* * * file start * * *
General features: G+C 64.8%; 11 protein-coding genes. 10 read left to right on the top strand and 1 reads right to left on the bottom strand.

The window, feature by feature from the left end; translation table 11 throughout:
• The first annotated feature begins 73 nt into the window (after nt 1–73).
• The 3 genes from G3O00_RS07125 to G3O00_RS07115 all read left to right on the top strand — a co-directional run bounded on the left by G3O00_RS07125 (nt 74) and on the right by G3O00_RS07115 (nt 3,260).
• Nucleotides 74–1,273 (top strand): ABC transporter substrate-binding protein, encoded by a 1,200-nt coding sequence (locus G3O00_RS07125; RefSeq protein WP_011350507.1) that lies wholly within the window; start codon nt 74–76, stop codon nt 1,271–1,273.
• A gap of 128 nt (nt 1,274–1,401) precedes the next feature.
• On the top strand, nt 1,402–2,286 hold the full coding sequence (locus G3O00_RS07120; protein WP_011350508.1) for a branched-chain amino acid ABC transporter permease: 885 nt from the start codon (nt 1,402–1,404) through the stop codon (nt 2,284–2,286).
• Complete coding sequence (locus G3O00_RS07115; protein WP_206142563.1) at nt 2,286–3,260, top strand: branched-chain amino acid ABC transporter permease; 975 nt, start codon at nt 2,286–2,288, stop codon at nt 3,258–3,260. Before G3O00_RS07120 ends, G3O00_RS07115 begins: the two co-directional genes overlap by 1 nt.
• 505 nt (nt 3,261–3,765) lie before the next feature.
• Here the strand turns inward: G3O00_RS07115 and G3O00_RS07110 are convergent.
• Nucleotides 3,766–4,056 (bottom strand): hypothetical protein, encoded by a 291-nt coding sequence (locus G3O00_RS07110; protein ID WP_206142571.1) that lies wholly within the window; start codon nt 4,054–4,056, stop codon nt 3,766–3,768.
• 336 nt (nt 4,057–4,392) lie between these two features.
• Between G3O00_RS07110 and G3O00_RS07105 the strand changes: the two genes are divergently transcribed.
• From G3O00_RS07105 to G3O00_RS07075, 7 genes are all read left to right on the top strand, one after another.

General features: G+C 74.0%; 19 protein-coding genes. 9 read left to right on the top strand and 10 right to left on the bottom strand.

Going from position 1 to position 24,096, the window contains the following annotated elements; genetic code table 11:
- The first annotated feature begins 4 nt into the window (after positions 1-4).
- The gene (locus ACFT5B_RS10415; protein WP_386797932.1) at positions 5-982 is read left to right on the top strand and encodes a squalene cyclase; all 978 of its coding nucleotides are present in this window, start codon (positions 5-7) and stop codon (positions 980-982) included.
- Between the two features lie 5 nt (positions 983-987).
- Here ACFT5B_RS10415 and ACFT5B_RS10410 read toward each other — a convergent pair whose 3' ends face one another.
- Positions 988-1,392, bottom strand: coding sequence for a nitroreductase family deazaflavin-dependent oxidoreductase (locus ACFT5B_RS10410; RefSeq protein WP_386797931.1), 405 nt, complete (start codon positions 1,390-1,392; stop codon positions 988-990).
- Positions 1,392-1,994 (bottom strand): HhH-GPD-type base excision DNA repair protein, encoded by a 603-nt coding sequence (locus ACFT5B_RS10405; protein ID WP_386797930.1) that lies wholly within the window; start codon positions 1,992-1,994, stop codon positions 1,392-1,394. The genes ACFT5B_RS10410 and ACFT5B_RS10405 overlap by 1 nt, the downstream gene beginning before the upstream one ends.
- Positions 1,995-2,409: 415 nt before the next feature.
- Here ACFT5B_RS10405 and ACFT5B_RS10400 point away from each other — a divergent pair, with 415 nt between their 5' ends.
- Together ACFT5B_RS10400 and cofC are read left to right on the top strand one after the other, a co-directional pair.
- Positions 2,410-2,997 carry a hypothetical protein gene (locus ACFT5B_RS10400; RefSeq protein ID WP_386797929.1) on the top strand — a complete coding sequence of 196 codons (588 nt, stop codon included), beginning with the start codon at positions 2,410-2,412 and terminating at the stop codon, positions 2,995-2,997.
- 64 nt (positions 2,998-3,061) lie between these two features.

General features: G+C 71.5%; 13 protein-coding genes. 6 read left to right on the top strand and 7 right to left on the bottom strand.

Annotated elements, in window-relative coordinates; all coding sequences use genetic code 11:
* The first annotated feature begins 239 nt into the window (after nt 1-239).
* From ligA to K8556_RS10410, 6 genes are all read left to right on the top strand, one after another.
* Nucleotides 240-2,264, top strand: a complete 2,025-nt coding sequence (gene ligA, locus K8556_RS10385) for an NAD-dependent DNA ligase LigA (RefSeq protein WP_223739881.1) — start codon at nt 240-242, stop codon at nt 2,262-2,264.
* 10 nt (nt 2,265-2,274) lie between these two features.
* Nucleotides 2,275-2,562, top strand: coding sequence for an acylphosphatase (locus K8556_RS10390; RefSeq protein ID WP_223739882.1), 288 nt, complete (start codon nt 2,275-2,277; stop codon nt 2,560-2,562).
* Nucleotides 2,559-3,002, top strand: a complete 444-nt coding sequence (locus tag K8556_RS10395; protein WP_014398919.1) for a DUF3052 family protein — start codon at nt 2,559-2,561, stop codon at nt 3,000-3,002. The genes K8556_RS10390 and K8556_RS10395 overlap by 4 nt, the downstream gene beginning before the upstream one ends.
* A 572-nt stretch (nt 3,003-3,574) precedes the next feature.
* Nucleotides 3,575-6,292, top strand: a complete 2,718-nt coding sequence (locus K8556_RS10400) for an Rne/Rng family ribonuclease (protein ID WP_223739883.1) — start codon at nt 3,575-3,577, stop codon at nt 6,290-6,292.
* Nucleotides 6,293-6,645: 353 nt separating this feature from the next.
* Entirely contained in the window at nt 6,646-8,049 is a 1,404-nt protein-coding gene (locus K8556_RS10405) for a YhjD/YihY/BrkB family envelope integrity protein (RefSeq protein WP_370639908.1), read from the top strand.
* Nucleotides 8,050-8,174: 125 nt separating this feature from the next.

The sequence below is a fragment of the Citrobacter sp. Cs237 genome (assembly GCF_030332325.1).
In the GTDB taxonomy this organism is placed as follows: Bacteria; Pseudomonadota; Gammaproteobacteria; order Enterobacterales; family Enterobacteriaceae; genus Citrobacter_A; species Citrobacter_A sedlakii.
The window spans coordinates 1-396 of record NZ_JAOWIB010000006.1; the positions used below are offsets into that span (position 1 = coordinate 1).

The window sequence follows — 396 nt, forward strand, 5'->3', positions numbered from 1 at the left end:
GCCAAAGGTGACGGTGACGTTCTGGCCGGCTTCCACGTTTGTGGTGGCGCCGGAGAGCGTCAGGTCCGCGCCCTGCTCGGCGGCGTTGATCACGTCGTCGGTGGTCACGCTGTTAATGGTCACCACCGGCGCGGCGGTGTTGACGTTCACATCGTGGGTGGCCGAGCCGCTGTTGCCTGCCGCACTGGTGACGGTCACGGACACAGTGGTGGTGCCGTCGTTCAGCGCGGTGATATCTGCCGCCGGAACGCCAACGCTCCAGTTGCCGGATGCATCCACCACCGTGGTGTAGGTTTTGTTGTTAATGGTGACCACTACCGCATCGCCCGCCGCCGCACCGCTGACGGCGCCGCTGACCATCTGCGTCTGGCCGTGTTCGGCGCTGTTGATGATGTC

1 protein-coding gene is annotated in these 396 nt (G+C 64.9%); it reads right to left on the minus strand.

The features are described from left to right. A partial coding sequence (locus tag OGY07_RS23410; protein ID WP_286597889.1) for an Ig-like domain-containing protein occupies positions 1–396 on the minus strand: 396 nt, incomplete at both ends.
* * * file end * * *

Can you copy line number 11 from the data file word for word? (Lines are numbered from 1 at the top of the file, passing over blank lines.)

• Nucleotides 3,766–4,056 (bottom strand): hypothetical protein, encoded by a 291-nt coding sequence (locus G3O00_RS07110; protein ID WP_206142571.1) that lies wholly within the window; start codon nt 4,054–4,056, stop codon nt 3,766–3,768.